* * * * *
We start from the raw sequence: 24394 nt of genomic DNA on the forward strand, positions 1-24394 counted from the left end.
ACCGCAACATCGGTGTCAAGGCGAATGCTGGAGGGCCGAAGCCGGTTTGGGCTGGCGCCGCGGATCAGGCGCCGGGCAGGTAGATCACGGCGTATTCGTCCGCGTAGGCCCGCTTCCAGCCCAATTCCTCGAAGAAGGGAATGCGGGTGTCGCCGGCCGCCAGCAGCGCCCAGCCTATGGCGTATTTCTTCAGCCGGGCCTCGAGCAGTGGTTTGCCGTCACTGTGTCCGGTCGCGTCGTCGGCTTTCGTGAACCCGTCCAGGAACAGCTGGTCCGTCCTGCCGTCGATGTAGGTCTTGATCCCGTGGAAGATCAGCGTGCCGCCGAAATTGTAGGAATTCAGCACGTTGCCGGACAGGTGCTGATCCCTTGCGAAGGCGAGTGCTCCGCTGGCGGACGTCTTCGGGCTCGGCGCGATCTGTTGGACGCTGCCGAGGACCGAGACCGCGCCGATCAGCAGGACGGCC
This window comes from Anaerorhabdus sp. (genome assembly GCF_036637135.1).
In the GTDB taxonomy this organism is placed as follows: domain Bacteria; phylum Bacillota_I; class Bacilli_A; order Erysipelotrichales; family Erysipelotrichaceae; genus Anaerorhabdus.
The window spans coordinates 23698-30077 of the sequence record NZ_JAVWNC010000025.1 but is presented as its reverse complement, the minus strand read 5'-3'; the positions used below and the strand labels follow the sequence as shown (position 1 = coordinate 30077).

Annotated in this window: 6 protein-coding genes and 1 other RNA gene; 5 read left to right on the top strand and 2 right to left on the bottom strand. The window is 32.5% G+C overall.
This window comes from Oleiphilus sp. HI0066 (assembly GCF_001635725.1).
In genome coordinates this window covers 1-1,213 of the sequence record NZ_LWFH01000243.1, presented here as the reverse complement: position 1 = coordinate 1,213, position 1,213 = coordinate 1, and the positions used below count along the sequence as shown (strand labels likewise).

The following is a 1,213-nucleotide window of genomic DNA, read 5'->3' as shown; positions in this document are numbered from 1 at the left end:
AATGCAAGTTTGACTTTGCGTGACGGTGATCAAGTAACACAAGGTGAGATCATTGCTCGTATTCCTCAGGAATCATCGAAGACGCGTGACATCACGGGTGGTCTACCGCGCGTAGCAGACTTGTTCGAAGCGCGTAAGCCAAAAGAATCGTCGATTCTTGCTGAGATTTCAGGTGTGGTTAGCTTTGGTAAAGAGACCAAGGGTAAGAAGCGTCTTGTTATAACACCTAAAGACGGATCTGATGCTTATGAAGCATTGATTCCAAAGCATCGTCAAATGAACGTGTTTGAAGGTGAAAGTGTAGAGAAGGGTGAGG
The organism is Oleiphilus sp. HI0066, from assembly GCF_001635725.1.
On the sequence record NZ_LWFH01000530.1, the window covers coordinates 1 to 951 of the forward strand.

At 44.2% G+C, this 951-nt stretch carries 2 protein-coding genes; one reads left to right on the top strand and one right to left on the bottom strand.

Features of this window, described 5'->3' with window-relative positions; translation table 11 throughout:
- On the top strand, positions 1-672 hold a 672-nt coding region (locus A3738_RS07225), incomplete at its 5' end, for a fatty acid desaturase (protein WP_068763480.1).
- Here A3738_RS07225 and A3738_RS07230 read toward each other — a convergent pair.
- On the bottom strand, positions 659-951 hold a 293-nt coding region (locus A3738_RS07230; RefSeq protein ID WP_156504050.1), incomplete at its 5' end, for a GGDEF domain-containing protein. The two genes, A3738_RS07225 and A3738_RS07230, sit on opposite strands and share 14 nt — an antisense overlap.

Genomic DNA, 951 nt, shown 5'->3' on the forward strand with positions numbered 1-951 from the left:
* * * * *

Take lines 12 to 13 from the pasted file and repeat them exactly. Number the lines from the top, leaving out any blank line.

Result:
On the sequence record NZ_LWFH01000530.1, the window covers coordinates 1 to 951 of the forward strand.

At 44.2% G+C, this 951-nt stretch carries 2 protein-coding genes; one reads left to right on the top strand and one right to left on the bottom strand.